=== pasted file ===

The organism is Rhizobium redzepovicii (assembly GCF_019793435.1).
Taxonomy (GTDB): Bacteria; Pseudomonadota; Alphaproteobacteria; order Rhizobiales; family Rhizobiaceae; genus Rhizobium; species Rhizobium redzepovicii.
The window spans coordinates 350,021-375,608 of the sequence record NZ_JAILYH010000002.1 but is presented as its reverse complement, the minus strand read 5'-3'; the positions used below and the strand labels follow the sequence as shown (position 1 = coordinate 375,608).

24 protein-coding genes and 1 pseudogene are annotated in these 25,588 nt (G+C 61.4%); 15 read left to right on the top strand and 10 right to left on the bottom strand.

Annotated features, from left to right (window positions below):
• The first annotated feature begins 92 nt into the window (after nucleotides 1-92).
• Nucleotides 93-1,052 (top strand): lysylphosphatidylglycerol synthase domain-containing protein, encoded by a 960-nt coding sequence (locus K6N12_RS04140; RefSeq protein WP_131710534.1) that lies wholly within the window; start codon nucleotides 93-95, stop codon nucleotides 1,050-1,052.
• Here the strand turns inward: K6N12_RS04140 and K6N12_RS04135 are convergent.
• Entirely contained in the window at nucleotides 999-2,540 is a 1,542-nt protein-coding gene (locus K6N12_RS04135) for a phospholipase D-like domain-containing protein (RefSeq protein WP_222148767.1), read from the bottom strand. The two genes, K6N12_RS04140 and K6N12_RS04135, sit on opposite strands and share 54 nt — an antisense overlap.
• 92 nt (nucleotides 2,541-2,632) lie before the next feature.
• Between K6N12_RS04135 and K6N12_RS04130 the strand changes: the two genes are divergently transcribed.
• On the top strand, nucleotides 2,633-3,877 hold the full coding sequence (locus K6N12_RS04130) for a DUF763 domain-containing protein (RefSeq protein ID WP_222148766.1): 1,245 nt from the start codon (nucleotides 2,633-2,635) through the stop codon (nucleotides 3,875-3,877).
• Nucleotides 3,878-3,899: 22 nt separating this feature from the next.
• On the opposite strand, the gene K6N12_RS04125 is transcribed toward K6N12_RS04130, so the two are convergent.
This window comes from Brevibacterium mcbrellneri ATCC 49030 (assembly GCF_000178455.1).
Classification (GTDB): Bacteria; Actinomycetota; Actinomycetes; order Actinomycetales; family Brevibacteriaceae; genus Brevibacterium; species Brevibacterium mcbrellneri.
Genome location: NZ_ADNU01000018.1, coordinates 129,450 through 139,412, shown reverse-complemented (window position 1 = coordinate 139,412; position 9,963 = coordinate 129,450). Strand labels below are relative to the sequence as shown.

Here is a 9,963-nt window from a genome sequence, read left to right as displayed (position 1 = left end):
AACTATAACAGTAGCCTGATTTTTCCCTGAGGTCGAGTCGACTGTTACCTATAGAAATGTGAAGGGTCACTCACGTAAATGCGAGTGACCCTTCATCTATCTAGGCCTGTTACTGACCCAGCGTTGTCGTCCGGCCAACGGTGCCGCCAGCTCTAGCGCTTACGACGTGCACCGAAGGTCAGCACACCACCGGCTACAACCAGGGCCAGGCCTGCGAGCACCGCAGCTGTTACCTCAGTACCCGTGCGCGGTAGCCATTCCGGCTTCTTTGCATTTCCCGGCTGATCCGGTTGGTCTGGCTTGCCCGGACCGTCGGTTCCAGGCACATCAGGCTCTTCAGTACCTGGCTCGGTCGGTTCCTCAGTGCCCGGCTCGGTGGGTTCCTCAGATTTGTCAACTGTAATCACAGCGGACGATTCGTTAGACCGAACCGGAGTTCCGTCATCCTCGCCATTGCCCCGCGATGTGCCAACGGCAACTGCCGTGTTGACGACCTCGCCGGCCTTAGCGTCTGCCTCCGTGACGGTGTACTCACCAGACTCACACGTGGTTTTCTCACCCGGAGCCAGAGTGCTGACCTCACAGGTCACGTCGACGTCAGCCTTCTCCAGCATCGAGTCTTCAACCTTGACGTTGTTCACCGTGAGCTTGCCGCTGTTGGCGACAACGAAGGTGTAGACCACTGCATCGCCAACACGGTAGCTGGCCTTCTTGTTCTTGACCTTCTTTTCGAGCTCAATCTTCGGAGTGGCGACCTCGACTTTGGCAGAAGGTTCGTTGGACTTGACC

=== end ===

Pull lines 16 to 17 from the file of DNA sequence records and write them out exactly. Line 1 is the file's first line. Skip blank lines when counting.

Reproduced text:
Classification (GTDB): Bacteria; Actinomycetota; Actinomycetes; order Actinomycetales; family Brevibacteriaceae; genus Brevibacterium; species Brevibacterium mcbrellneri.
Genome location: NZ_ADNU01000018.1, coordinates 129,450 through 139,412, shown reverse-complemented (window position 1 = coordinate 139,412; position 9,963 = coordinate 129,450). Strand labels below are relative to the sequence as shown.